Since kids are the future, providing the best education and overall quality of life for them is crucial. That’s what Tahiti Private Expeditions (TPE) and the captain and crew of M/Y Dorothea III believe. As a result, they partnered together at the end of October 2019 to launch Single Use Plastic Awareness — Children of French Polynesia, an initiative of the local NGO Te Mana O Te Moana.
The project is carried out in primary schools with the teachers’ support and educational material. “The concept was to raise awareness to the island children about the threats and issues related to single-use plastic to the ocean, its marine life, but also our health while educating them about finding ways to find sustainable options in their everyday life,” says Christelle Holler, managing director and co-founder of Tahiti Private Expeditions, which provides private luxury yachts with customized, exclusive diving services, logistics, and itinerary planning.
“French Polynesia is made of 118 islands, and most of them are off the beaten track. Superyachts can assist during an itinerary to bring the speaker/scientist, plus the educational material and metal flasks to the schools in coordination with Te Mana O Te Moana and ourselves,” Holler says. Yachts, crew, and their owners play a critical part by transporting materials and resources to remote islands, especially since some of these islands don’t have an airport and only occasionally get provisions by sea. To join them in their quest, write to Tahiti-Private-Expeditions@mail.pf. Funds and flasks are the most helpful contributions.
“Further to discussions with Capt. John Crupi of expedition yacht Dorothea III, we decided to support the project together where superyachts would assist in the remote islands of the country. Funds were collected from industry donators to buy metal flasks for the kids to replace their daily plastic bottle at school as there is usually drinkable water in the schools,” Holler says.
For Capt. Crupi, the overarching concern was that French Polynesia’s total volume of territory is covered by water. “And what ends up happening is that a lot of the old timers and a lot of the people of the island communities, they just sort of use the ocean as a garbage.” He emphasizes the need to educate the kids. “You know, going back and trying to retro-learn a forty or fifty-year-old Polynesian guy, it’s pretty hard to do. But, children are more open-minded, so we circulated a reading curriculum throughout.”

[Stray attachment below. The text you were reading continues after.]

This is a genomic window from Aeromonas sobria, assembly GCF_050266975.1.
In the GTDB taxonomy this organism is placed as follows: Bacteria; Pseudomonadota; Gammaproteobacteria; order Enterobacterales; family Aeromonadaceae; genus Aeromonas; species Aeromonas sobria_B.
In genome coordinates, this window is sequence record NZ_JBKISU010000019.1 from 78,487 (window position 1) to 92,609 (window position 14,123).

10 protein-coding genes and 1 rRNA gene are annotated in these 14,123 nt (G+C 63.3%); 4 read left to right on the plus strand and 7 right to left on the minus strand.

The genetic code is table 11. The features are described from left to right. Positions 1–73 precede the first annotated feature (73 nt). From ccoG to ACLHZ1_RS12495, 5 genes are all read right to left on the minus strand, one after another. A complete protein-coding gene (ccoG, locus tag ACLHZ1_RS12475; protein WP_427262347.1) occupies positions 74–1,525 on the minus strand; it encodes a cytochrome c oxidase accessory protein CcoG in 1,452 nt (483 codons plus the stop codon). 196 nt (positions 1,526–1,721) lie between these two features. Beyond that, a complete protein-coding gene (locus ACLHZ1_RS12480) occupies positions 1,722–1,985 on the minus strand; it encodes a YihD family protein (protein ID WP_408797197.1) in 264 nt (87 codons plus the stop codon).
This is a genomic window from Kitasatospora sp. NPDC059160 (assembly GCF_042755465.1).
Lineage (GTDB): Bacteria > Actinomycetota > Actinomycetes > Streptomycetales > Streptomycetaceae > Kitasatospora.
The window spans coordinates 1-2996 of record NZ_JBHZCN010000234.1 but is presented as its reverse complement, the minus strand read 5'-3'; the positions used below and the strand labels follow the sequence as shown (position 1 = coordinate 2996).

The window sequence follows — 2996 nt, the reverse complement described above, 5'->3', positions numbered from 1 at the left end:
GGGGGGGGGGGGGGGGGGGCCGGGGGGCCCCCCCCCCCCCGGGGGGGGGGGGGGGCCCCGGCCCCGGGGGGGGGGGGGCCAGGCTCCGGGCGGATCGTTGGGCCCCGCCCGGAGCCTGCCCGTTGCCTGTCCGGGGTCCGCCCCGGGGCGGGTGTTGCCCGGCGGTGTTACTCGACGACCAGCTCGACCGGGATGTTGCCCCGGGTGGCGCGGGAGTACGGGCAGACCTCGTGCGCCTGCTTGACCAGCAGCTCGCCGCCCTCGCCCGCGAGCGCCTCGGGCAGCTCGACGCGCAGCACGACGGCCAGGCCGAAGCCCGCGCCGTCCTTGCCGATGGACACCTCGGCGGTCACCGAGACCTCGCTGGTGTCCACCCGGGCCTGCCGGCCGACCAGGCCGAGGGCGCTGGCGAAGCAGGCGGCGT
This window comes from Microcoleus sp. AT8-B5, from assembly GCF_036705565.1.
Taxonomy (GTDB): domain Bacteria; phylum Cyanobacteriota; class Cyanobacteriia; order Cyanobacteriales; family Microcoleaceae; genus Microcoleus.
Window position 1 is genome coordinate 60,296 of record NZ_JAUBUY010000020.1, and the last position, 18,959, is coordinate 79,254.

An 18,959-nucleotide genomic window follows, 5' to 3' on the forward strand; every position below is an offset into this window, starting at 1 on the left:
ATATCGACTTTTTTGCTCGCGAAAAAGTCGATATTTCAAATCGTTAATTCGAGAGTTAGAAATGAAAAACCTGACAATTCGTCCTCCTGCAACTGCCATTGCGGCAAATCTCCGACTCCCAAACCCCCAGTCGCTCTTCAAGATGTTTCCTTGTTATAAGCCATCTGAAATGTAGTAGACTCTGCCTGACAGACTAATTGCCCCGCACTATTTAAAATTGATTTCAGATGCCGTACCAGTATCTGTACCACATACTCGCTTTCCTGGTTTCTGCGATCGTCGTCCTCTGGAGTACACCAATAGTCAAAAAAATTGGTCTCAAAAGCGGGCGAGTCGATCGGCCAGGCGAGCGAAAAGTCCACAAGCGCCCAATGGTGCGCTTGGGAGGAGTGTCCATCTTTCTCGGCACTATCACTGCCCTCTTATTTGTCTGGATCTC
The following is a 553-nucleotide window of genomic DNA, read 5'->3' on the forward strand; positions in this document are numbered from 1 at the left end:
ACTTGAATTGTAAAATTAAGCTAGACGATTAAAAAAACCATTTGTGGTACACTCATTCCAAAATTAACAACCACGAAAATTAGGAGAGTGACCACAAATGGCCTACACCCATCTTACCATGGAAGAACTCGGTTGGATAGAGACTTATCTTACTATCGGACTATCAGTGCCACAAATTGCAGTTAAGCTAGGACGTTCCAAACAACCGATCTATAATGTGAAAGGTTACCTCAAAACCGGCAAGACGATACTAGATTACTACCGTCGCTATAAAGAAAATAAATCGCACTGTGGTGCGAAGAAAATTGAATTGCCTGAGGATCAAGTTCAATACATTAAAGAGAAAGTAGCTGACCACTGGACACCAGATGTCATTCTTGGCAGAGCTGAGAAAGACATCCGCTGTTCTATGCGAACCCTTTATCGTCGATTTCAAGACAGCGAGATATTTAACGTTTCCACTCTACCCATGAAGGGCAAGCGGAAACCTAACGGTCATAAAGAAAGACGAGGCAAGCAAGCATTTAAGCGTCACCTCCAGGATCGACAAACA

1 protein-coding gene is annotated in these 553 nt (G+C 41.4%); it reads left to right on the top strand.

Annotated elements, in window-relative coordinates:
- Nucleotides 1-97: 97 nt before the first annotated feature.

After a few weeks of fundraising, they distributed 100 reusable water bottles (sponsored by Headhunter Inc., Major Yacht Services, and Elite Marine Yacht) to a primary school. “The idea was that the children, instead of going to the local convenience store and buying a plastic bottle of soda, they would have a reusable water bottle so that they could A) drink water, and B) didn't pollute the ocean with yet another plastic water bottle.”
Christelle notes: “I wish we had had more money to buy more than 100 but it was very tight. Given the success with the pupils and children, we feel we should carry on! The smile on the kids face and their interest was incredible!”
They live in a very remote part of the world on small islands where recycling is an issue — as in, not available in the country, so recyclables need to be shipped overseas, according to Holler. “We feel it is a necessity to educate the new generation to protect their environment and make it sustainable.”
TPE is working on several other projects to help spread awareness and action toward helping with environmental initiatives and projects. One such example is the funding of small plastic recycling units that would help the most remote islands.
TPE is in discussion with The International Superyacht Society about how to encourage superyachts to turn greener and especially go single-use plastic-free. They also have the support of the International SeaKeepers Society, “who promoted the project widely and presented it at their yearly Founders dinner in Fort Lauderdale last November,” Holler gushes.
“Without the ocean and its wonders, our company would not exist,” says Holler. “Even though we have been involved in other conservation programs for many years, mostly for shark protection, this one was special as it is local and involves children but also because we would like to give back to the ocean at a time where it critically needs it. It may only be a drop, but oceans are made of drops.”
Photo: Courtesy of Tahiti Private Expeditions
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